Report Highlights a Record $2.2 Billion in Investment Sales in 2017 and Provides a Look at Market Expectations for 2018
Salt Lake City—April 4, 2018—CBRE has released its annual Salt Lake City Real Estate Market Outlook report. The publication highlights the performance of the local commercial real estate market during 2017 and provides insights into expectations for the year to come.
“We are now in the second-longest expansionary period in U.S. history, yet Utah’s commercial real estate market shows little sign of slowing,” noted Lloyd Allen, managing director. “Business-friendly policy, a strong economy, and quality of life continue to draw outside interest into the Salt Lake market. In 2017, a record $2.2 billion in investment sales was achieved along the Wasatch Front, and development and demand levels across all market segments remain elevated. 2017 was a great year, and with continued momentum, 2018 has potential to be a very good year as well.”
Some of the key findings highlighted in the report include:
Commercial Market Summaries
- Driven by a continued inflow of out-of-state and institutional funds, total investment sales volume in the Salt Lake market reached a record-breaking $2.2 billion in 2017. This also marks the single best year for multifamily sales, which reached $1.1 billion alone. As quality product becomes more scarce, investors have begun turning to value-add opportunities, contributing to a slowing in capitalization rate compression. Buyers remain active, demonstrating long-term confidence in the local market.
- The industrial market continues to defy cyclical considerations and posted another record year for construction in 2017. Growth in 2017 was principally driven by large distribution and logistics operations. The number of new leases signed over 100,000 square feet nearly tripled the historical average. Vacancy continued to decrease, and market demand is not likely to soften anytime soon.
- Salt Lake’s office market has been more susceptible to cyclical maturation. Demand remained strong for quality product throughout 2017 and construction continued to boom in the suburbs, but activity was more subdued downtown. The near-term outlook, however, is positive, with a strong construction pipeline set to drive activity in both suburban and downtown areas throughout 2018.
- Retail experienced the most volatility out of all property types in 2017, where shifts in consumer behavior have led to an evolution of nationwide retail, culminating with numerous high-profile retail closures early in the year. However, both retailers and landlords are adapting, and activity improved dramatically in the second half of the year. Population growth has been a primary driver of local retail activity, resulting in significant construction in the southwest quadrant.
- Utah’s population was the third-fastest growing in the nation in 2017 at 1.9%. Job growth was 3.1% over the same period—160 basis points higher than the national average.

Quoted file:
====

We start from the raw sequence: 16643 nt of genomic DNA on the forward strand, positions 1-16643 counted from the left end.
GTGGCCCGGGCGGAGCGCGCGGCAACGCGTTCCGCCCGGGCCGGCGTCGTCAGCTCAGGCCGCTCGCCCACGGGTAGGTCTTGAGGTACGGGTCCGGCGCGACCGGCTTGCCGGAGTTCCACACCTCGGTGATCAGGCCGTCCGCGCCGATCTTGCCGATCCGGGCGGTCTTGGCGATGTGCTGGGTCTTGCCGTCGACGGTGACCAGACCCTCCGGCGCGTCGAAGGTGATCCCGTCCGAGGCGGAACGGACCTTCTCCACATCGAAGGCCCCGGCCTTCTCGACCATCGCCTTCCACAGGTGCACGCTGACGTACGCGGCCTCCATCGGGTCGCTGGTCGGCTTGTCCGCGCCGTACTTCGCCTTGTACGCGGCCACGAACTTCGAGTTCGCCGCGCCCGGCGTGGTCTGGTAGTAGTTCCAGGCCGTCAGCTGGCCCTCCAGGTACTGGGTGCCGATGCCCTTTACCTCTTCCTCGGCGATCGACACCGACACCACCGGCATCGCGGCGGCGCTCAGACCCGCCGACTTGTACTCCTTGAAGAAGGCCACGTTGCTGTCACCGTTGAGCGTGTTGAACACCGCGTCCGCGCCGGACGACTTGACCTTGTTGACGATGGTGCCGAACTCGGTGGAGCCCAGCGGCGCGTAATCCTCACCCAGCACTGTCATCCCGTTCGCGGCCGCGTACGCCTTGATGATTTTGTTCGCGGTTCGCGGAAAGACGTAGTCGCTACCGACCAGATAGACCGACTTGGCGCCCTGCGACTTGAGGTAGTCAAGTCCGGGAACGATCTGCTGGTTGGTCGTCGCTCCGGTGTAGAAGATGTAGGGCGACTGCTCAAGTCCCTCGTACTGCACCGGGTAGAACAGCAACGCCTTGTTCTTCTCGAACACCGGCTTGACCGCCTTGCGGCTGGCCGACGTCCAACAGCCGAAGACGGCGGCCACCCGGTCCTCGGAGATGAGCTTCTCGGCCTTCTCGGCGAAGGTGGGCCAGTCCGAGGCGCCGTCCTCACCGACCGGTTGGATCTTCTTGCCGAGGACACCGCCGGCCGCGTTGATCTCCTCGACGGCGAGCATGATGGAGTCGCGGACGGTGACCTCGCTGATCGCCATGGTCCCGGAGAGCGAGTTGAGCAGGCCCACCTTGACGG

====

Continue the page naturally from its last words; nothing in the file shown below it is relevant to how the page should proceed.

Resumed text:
- Fiscal reform, including personal and corporate tax cuts, will leave more money in the pockets of investors, employers and consumers alike. In the short-term, this is expected to have a unique late-cycle stimulative effect on both the national and local level.
- The heightened level of commercial activity in late 2017 carries a momentum that crosses over into 2018, boosting the forecast for both real estate and the broader economy.
- Despite softening, Salt Lake will retain a position of strength relative to markets nationwide. This will continue to attract investors and businesses to deploy capital in Utah, further stimulating economic activity.
- With Utah unemployment ending 2017 at 3.1%, concerns about the availability of labor continue. Utah is increasingly dependent on in-migration to extend the labor pool; however, in-migration is, promisingly, expected to increase in 2018.
- A shortage of skilled labor and the rising price of raw materials have driven up construction costs substantially across Utah and the nation. This further contributes to the existing housing shortage and threatens Utah’s relative affordability.
- Utah’s economy is particularly exposed to policy related to trade and immigration; stricter immigration rules could exacerbate existing labor supply issues for critical industries like construction and manufacturing.
- The Federal Reserve is expected to raise the Federal Funds Rate three times in 2018, pressuring interest rates and potentially disincentivizing borrowing.
Click here to download a copy of the 2018 Salt Lake City Real Estate Market Outlook
About CBRE Group, Inc.
CBRE Group, Inc. (NYSE:CBRE), a Fortune 500 and S&P 500 company headquartered in Los Angeles, is the world’s largest commercial real estate services and investment firm (based on 2017 revenue). The company has more than 80,000 employees (excluding affiliates), and serves real estate investors and occupiers through approximately 450 offices (excluding affiliates) worldwide. CBRE offers a broad range of integrated services, including facilities, transaction and project management; property management; investment management; appraisal and valuation; property leasing; strategic consulting; property sales; mortgage services and development services. Please visit our website at www.cbre.com.